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From the director

Julie Wise, Director of ElectionsI am happy to share with you King County Elections' Year in Review for 2016. This was the first full year of my term as Director of Elections, and I’m very proud of our many accomplishments. We’ve selected 10 that we believe embody our values and our mission to improve voter access.

I’m especially proud of the work we did to remove barriers to voting. We teamed up with Seattle Foundation to make voting more accessible to communities who speak a language other than English. The project provided a total of $224,000 to community-based organizations to do voter engagement.

We also opened 33 new drop boxes throughout King County, for a total of 43. About 91 percent of County residents now live within three miles of a drop box. The additional drop boxes provided unprecedented convenience to voters. During the 2016 General Election, more than half of the voters returned their ballots at drop boxes.

King County Elections processed a record number of ballots during the 2016 General Election, more than 1 million. Our dedicated staff worked diligently to make sure every ballot was counted quickly and accurately.

As we settle into 2017, I’m excited about what’s ahead. We’re testing prepaid postage with two jurisdictions in the February Special Election. We’re also replacing our elections tabulation equipment with a state-of-the-art system that will let us be more efficient and adaptive to voters’ needs. I look forward to 2017 being a transformative year!

Sincerely,

Signature for Director of Elections Julie Wise

Julie Wise
Director of Elections

Spanish language materials

New languages

Voting materials were made available in two new languages: Korean and Spanish.

Voters can get ballots and voters’ pamphlets in Korean and Spanish, in addition to English, Chinese and Vietnamese. Elections worked with community-based organizations to increase awareness and voter registration in communities where English is not the primary language. The voter registration form is also translated into the following languages: Amharic, Arabic, Bengali, Burmese, Cambodian, Hindi, Japanese, Khmer, Laotian, Punjabi, Russian, Somali, Tagalog and Ukrainian.

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Staff opening ballots

Most ballots processed ever

The 2016 General Election was the first time King County Elections received and processed more than 1 million ballots.

Elections mailed ballots to 1,288,327 registered voters and received 1,054,564 ballots from voters. To process the large volume of ballots, Elections added a second shift during the General Election. Teams working in scanning and adjudication worked a night shift from 6 p.m. to 2 a.m. The additional shift helped Elections report more results in a shorter amount of time. Read more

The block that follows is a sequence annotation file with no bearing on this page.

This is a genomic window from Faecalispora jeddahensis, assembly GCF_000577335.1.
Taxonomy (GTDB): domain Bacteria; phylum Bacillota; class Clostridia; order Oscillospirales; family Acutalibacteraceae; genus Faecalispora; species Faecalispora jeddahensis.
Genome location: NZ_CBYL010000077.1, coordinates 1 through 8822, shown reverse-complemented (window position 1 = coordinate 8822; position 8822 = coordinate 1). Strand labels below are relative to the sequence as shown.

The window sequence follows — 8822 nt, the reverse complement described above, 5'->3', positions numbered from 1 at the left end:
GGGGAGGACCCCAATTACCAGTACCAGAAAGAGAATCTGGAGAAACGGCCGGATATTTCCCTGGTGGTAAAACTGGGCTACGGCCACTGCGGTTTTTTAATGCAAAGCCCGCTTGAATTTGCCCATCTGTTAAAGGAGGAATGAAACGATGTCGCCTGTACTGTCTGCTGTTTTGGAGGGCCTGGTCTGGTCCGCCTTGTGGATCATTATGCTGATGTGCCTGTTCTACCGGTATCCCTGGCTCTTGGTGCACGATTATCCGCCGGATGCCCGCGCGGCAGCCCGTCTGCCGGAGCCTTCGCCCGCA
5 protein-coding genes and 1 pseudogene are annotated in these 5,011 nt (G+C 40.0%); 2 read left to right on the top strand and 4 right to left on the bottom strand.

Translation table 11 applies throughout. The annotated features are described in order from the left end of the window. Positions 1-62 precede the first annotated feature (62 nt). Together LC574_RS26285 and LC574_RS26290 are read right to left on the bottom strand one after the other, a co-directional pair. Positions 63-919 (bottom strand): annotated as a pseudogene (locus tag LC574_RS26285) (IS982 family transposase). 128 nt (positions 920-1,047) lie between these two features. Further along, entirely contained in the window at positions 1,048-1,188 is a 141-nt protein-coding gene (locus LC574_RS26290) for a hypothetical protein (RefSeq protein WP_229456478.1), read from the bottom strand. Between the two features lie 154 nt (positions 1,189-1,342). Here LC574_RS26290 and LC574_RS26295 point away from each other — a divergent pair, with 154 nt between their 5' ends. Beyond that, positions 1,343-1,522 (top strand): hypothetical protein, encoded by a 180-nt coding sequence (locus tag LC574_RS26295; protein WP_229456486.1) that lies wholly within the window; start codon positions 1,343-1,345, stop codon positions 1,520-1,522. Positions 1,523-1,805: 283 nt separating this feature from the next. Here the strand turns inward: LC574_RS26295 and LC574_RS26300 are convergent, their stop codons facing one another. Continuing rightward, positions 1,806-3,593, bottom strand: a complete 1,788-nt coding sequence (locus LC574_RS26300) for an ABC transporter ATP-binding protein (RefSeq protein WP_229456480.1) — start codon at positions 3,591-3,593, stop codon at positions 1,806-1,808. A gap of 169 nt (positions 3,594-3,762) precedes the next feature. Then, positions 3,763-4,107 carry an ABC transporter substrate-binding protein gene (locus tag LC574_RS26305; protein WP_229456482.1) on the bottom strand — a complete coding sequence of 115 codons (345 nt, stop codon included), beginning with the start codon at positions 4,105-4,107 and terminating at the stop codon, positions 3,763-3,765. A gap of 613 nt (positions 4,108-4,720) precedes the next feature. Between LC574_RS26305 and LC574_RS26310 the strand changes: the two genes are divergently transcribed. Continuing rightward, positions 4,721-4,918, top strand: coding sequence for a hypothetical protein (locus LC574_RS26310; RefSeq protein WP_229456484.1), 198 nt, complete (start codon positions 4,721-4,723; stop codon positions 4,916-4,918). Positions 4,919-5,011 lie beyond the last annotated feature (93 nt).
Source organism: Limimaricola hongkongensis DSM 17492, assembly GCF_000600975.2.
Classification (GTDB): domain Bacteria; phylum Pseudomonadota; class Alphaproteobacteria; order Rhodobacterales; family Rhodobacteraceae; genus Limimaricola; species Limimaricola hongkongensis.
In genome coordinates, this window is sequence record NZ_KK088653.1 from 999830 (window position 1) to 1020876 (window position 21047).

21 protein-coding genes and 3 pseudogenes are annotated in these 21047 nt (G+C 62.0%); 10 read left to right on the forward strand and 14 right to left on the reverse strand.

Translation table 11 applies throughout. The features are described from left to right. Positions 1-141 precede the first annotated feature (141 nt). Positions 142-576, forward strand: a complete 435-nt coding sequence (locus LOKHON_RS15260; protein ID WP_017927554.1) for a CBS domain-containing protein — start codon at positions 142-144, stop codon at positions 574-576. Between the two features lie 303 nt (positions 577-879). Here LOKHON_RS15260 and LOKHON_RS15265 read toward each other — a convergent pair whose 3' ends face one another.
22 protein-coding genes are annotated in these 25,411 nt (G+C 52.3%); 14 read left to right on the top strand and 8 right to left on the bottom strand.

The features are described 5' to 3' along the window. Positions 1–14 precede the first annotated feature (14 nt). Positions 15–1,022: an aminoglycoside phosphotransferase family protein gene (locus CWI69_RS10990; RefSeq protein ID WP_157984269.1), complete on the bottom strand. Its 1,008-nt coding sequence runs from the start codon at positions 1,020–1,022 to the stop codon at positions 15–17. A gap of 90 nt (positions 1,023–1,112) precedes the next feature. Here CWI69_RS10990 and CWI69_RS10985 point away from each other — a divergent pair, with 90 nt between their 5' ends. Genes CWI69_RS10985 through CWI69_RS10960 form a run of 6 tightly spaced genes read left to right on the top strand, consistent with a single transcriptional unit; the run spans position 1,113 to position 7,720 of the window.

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Voters returning ballot at drop box

Record number of ballots returned to drop boxes

King County’s action to increase the number of ballot drop boxes provided unprecedented convenience and access to voters.

About 91 percent of King County residents now live within three miles of a drop box. During the 2016 General Election, slightly more than half of our voters (51.4%) chose ballot boxes over the mail, a sharp increase compared to previous elections.

In the General Election, we received 519,400 ballots via drop boxes. The most popular locations were the Ballard Branch Library, the King County Elections Building in Renton and the Crossroads Shopping Center in Bellevue. Read more

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CBO Partnership event at Somali Community Center

Community-based organization partnership program

King County Elections and Seattle Foundation teamed up to make voting more accessible to communities who speak a language other than English.

The joint project provided $224,000 to community-based organizations representing the vast diversity of King County. Collectively, their voter engagement efforts reached 27,000 limited-English speaking voters; they hosted more than 200 activities and events. One of the main priorities of the community partnership was to increase access to the materials translated in Chinese, Korean, Spanish and Vietnamese. Elections received about 2,300 requests from limited-English speaking voters to get their voting materials in their preferred language, a 60 percent increase. Read more